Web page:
Chinchillas are known for their luxurious coats, but what truly stand out are their colors. Chinchillas come in a myriad of shades, some with their own patterns. These colors are determined by the science behind their genes. Chinchillas that are grey, for example, can produce a kit with a violet or even white coat!

For chinchilla pet owners, aspiring breeders, and animal lovers, understanding how chinchillas get their colors can be fascinating. Here is everything you need to know about chinchilla colors.

Common Colors

For a beloved look, here are some typical colors you’ll find in chinchillas.


Grey is the default color of the chinchilla species. This is their natural color, which is why most kits or adults on the market will be found in this variety. All other chinchilla colors are derived from grey coats, whether they’re by morphs, mutations, or by cross-breeding those morphs and mutations. For those on a tight budget who don’t aren’t too particular about their chin’s color, grey is the perfect fit.


White chinchillas, accurately named, boast of a brilliantly white coat. There are two main subtypes of the white chinchilla: Mosaic white refers to coats that are white with a pattern, and Wilson White refers to a completely white coat.

The gene for a white coat is incomplete; this means that white chinchillas cannot be bred with another white chinchilla. On the other hand, an incomplete gene also means that white chinchillas get the most variety in their coats. They can have a wide range of patterns of varying degrees of blackness, going hand-in-hand with their white coloring.


Beige chinchillas are nearly as common as grey chinchillas. They come in two types: a dark brown coat with a white underbelly, and a lighter coat (also called champagne). Beige chinchillas may even have freckled ears!


Black chinchillas also come in two types. The first is a completely black chinchilla, while the second has a grey or white underbelly. Some black chinchillas may even come with black stripes on their paws! Select breeders will call black chinchillas ebony, but don’t let the terminology confuse you!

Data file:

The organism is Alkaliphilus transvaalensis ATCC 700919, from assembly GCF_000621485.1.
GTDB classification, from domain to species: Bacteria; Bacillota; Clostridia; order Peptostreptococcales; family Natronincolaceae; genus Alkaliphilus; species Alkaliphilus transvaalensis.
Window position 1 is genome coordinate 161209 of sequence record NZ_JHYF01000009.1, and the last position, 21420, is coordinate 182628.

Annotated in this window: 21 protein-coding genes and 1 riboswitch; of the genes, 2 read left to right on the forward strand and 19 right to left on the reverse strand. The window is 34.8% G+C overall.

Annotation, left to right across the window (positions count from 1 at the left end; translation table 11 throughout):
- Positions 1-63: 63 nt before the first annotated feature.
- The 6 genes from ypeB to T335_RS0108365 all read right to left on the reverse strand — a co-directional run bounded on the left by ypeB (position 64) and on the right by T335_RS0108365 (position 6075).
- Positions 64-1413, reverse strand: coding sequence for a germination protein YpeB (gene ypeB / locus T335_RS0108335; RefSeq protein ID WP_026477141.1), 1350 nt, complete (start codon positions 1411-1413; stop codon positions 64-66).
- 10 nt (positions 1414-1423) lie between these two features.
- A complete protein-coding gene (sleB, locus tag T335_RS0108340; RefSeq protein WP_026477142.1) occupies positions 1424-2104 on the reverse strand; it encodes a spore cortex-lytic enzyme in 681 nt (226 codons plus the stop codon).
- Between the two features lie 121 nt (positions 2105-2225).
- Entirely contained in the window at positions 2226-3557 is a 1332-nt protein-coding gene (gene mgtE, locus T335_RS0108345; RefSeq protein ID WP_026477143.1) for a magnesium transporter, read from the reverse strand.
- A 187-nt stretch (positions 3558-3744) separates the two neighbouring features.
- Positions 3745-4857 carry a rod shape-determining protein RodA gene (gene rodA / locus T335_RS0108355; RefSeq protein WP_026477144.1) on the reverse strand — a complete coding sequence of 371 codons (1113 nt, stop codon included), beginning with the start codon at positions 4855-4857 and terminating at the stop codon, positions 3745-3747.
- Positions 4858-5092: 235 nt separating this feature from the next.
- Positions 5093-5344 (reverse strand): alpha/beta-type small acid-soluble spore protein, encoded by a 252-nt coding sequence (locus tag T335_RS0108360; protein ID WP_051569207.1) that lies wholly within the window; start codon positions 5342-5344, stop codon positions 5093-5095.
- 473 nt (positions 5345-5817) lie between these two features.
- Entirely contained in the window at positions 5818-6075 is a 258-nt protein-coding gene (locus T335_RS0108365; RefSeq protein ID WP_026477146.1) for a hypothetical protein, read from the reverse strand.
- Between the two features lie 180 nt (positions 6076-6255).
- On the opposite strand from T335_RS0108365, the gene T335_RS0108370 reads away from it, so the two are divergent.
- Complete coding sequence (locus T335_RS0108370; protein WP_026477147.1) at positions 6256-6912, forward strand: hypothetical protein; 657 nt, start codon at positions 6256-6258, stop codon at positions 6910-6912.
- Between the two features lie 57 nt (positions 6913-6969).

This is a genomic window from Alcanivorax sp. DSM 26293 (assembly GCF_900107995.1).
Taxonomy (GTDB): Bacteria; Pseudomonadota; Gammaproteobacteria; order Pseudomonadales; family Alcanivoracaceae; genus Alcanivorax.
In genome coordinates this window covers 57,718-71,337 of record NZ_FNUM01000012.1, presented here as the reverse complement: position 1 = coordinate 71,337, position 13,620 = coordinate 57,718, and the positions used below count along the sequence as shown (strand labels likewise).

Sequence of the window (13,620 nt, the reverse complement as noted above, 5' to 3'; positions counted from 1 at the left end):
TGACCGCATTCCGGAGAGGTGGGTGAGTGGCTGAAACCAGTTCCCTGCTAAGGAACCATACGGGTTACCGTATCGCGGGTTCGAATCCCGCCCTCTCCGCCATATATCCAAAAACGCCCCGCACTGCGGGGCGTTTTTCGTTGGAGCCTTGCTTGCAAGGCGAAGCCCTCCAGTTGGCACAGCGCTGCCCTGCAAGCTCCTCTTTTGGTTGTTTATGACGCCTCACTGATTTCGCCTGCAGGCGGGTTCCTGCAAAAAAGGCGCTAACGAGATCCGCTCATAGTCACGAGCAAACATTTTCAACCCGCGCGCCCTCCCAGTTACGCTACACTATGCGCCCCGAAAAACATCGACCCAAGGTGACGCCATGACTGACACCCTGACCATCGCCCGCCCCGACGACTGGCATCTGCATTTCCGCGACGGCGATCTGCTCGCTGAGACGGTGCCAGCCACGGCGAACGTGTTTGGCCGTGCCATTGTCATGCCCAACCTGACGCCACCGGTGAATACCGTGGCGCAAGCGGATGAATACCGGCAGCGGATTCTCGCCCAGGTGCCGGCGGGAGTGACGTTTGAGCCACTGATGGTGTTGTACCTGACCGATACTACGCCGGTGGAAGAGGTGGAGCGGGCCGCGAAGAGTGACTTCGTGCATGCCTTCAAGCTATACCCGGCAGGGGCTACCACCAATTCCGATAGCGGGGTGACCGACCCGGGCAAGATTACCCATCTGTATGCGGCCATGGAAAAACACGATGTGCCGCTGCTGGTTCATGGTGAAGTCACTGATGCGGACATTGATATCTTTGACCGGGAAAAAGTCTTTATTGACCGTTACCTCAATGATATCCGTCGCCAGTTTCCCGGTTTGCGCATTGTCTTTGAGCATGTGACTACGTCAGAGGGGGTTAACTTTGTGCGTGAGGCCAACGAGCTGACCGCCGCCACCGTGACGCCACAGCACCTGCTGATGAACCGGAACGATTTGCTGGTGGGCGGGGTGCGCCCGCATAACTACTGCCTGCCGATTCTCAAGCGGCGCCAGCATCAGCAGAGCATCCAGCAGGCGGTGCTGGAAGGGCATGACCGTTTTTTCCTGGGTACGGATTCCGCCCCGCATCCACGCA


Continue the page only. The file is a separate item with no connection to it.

A brown coat is the result of a black chinchilla bred to one with a beige coat. Brown chinchillas come in two types: the first being entirely brown, with the second having a coat with a lighter or white underbelly.


The violet chinchilla is often the most expensive type on the market. They can be the most uncommon, as they are a combination of two parents that carry a violet color gene. However, this gene is recessive, which means that there are higher chances of producing non-violet kits in any litter.

A Few Variations

There are also a few genes which mix up this coloring range. Here are the terms that breeders often use.

  • Wrap: Wrap refers to the presence of the black/ebony gene, which results in an overall darker color. This is commonly sought-out in violet chinchillas, as it makes their color more prominent.
  • TOV: TOV stands for Touch of Velvet, which is a pattern wherein color starts darker on the top and fades at the bottom.
  • Mosaic: Mosaic refers to the presence of a pattern on a coat. The mosaic often occurs in white-coat chinchillas. Reverse mosaic refers to grey chinchillas with a white pattern.

Now that you know the different names and terms for chinchilla colors, have fun naming the chinchillas you come across!